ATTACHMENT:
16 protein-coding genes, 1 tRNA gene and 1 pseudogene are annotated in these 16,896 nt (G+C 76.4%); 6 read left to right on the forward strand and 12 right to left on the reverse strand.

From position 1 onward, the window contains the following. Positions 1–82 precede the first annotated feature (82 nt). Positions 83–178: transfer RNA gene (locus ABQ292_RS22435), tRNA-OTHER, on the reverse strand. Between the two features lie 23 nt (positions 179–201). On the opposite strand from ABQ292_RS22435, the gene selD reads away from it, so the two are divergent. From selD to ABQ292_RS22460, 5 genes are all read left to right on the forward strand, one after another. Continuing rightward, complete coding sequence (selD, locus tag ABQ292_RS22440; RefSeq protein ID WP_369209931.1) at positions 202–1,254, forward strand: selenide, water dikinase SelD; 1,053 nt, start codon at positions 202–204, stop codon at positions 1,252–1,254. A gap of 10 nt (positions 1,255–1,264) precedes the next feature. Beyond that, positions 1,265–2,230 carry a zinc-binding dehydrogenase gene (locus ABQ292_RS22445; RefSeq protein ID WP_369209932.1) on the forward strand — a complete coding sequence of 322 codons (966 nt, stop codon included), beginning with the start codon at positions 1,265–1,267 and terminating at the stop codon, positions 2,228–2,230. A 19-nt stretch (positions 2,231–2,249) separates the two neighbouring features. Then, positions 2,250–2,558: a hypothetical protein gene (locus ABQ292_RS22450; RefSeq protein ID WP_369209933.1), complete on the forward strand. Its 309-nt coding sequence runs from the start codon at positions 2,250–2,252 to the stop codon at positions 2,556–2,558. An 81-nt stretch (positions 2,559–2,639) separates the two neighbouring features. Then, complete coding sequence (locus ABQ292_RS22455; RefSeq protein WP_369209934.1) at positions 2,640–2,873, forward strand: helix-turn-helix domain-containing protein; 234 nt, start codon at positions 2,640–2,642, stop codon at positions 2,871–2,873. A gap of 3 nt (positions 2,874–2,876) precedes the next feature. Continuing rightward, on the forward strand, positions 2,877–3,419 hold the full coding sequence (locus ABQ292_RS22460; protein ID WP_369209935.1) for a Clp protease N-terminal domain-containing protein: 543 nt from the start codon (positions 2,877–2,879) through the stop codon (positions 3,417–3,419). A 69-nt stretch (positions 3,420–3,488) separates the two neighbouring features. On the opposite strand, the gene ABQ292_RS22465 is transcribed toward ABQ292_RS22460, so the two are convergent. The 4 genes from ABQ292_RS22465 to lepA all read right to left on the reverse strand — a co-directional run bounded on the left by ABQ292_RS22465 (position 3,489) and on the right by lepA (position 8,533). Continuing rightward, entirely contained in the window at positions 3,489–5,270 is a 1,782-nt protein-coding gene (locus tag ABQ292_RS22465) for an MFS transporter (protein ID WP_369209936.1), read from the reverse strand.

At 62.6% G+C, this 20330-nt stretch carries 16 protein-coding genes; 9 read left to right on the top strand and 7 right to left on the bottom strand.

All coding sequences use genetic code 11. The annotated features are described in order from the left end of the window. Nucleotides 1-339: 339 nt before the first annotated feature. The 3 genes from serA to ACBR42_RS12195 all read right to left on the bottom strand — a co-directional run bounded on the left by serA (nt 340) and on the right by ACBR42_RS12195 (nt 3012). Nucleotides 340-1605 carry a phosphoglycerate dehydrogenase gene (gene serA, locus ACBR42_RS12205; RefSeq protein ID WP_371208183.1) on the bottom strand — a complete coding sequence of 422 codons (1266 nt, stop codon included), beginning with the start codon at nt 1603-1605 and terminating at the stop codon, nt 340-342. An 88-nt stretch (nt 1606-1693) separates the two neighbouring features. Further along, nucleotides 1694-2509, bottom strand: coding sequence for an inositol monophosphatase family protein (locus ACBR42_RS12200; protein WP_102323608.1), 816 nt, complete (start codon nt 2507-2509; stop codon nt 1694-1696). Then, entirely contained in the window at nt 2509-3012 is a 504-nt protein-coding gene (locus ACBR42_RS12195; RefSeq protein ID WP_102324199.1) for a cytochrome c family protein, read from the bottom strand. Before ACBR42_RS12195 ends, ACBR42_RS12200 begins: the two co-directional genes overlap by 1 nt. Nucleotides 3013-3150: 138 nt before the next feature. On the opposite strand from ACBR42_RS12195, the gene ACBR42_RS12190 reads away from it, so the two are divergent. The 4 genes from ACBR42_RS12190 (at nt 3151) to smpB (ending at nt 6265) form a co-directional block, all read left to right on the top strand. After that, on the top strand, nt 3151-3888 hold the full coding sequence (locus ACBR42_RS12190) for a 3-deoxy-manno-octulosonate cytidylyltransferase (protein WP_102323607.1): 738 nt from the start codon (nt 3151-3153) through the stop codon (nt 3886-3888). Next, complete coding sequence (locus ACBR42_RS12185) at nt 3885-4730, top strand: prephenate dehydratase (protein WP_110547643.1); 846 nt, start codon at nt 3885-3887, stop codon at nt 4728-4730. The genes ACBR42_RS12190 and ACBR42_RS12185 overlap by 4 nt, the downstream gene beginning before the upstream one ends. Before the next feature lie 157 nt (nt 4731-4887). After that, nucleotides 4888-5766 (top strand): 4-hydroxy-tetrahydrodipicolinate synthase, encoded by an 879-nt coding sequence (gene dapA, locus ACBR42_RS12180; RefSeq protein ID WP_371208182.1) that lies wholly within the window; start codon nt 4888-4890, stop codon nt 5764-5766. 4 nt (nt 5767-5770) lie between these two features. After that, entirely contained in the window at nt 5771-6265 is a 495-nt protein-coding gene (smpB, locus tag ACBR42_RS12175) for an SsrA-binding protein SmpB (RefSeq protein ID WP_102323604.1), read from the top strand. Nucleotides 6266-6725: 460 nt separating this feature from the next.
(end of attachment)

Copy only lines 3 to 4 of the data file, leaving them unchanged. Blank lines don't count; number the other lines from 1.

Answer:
At 62.6% G+C, this 20330-nt stretch carries 16 protein-coding genes; 9 read left to right on the top strand and 7 right to left on the bottom strand.

All coding sequences use genetic code 11. The annotated features are described in order from the left end of the window. Nucleotides 1-339: 339 nt before the first annotated feature. The 3 genes from serA to ACBR42_RS12195 all read right to left on the bottom strand — a co-directional run bounded on the left by serA (nt 340) and on the right by ACBR42_RS12195 (nt 3012). Nucleotides 340-1605 carry a phosphoglycerate dehydrogenase gene (gene serA, locus ACBR42_RS12205; RefSeq protein ID WP_371208183.1) on the bottom strand — a complete coding sequence of 422 codons (1266 nt, stop codon included), beginning with the start codon at nt 1603-1605 and terminating at the stop codon, nt 340-342. An 88-nt stretch (nt 1606-1693) separates the two neighbouring features. Further along, nucleotides 1694-2509, bottom strand: coding sequence for an inositol monophosphatase family protein (locus ACBR42_RS12200; protein WP_102323608.1), 816 nt, complete (start codon nt 2507-2509; stop codon nt 1694-1696). Then, entirely contained in the window at nt 2509-3012 is a 504-nt protein-coding gene (locus ACBR42_RS12195; RefSeq protein ID WP_102324199.1) for a cytochrome c family protein, read from the bottom strand. Before ACBR42_RS12195 ends, ACBR42_RS12200 begins: the two co-directional genes overlap by 1 nt. Nucleotides 3013-3150: 138 nt before the next feature. On the opposite strand from ACBR42_RS12195, the gene ACBR42_RS12190 reads away from it, so the two are divergent. The 4 genes from ACBR42_RS12190 (at nt 3151) to smpB (ending at nt 6265) form a co-directional block, all read left to right on the top strand. After that, on the top strand, nt 3151-3888 hold the full coding sequence (locus ACBR42_RS12190) for a 3-deoxy-manno-octulosonate cytidylyltransferase (protein WP_102323607.1): 738 nt from the start codon (nt 3151-3153) through the stop codon (nt 3886-3888). Next, complete coding sequence (locus ACBR42_RS12185) at nt 3885-4730, top strand: prephenate dehydratase (protein WP_110547643.1); 846 nt, start codon at nt 3885-3887, stop codon at nt 4728-4730. The genes ACBR42_RS12190 and ACBR42_RS12185 overlap by 4 nt, the downstream gene beginning before the upstream one ends. Before the next feature lie 157 nt (nt 4731-4887). After that, nucleotides 4888-5766 (top strand): 4-hydroxy-tetrahydrodipicolinate synthase, encoded by an 879-nt coding sequence (gene dapA, locus ACBR42_RS12180; RefSeq protein ID WP_371208182.1) that lies wholly within the window; start codon nt 4888-4890, stop codon nt 5764-5766. 4 nt (nt 5767-5770) lie between these two features. After that, entirely contained in the window at nt 5771-6265 is a 495-nt protein-coding gene (smpB, locus tag ACBR42_RS12175) for an SsrA-binding protein SmpB (RefSeq protein ID WP_102323604.1), read from the top strand. Nucleotides 6266-6725: 460 nt separating this feature from the next.